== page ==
The recently announced plans by Baton Rouge General to close the emergency room on its Mid City campus are more than just a Baton Rouge story.
The hospital’s financial losses, which have multiplied since the closure of the city’s charity hospital and the creation of a new public-private partnership at another hospital, point to some basic challenges facing other health care institutions in other parts of Louisiana.
Communities around the state, even in widely varying situations since the closure of the charity system, may find that unintended consequences of such a dramatic shift are going to cause problems in the near future.
Perhaps elsewhere it will not be exactly the situation of the General’s Mid City Campus, suffering for some time by declining population in the central city along Florida Boulevard. The General reported, though, that losses in the ER surged because of the lack of a public ER in the northern part of the city, where the old Earl K. Long public hospital once was located.
The Mid City crisis erupts as many neighborhoods in the area are coming back from decline, with new residents, including many young families, moving there.
In other cities, the difficulties may be different, but the sudden decisions to make particular hospitals in each region of the state into partners with LSU and the Department of Health and Hospitals may have created a set of winners and losers in medical care. The partners, such as the General’s competitor in Baton Rouge, Our Lady of the Lake, have received handsomely preferential financial deals for treatment of the uninsured.
For the moment in Baton Rouge, what the administration of Gov. Bobby Jindal should have done before the abrupt shift is now underway: planning. The administration is working on extended hours at an urgent care center in Mid City, among other short-term responses.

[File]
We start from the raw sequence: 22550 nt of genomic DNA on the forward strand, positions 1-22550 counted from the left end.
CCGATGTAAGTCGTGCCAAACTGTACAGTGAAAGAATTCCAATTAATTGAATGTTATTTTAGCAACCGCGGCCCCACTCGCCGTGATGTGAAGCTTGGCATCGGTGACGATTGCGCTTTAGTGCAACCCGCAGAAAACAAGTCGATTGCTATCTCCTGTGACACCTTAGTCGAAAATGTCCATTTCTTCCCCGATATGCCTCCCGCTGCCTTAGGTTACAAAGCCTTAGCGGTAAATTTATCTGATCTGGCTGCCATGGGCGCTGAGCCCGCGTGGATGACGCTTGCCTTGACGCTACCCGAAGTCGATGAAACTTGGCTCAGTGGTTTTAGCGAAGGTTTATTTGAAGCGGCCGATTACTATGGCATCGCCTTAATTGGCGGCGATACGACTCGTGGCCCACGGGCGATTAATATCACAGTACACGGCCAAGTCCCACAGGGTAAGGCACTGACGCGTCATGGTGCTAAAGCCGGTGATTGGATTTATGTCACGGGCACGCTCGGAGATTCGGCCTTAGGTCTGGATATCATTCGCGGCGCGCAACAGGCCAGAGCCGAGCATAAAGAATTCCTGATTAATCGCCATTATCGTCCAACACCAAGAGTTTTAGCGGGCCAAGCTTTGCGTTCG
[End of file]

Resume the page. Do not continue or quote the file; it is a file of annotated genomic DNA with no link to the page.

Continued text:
That idea isn’t bad at all: The majority, perhaps the vast majority, of ER visits by the poor can and should be handled by doctors or clinics instead of expensive emergency facilities. In some cases around the state, too, the partnerships may well have expanded needed services without harmful impacts on peer hospitals. It’s not an all-is-unwell story.
Nevertheless, from Mid City it’s going to be a long trek to an ER in Baton Rouge traffic, known nationally for its delays. And the precedent set by the Jindal administration — we’ll try and help once the finances hit the fan — is not encouraging for other communities. Institutions may already be under stress, but where is the community mechanism to assess the problems and suggest solutions?
The old charities were under the Jindal-controlled Board of Supervisors, which is supposed to represent the best interests of LSU — and not necessarily reflect the will of the community where its decisions produce such unintended consequences as that in Mid City Baton Rouge.
DHH officials, slammed by budget cuts, are sent into the breach without money to fix the problem; the cash is soaked up by the winners, the LSU-selected partners. And Jindal appears to have little interest in these matters until they end up on the front pages.
Whether Jindal’s budget provides enough money to operate the new LSU hospital under construction in New Orleans is only one facet of this statewide problem.
Where is the mechanism that will assess in each region whether these LSU partnership contracts are working for the benefit of the community as a whole?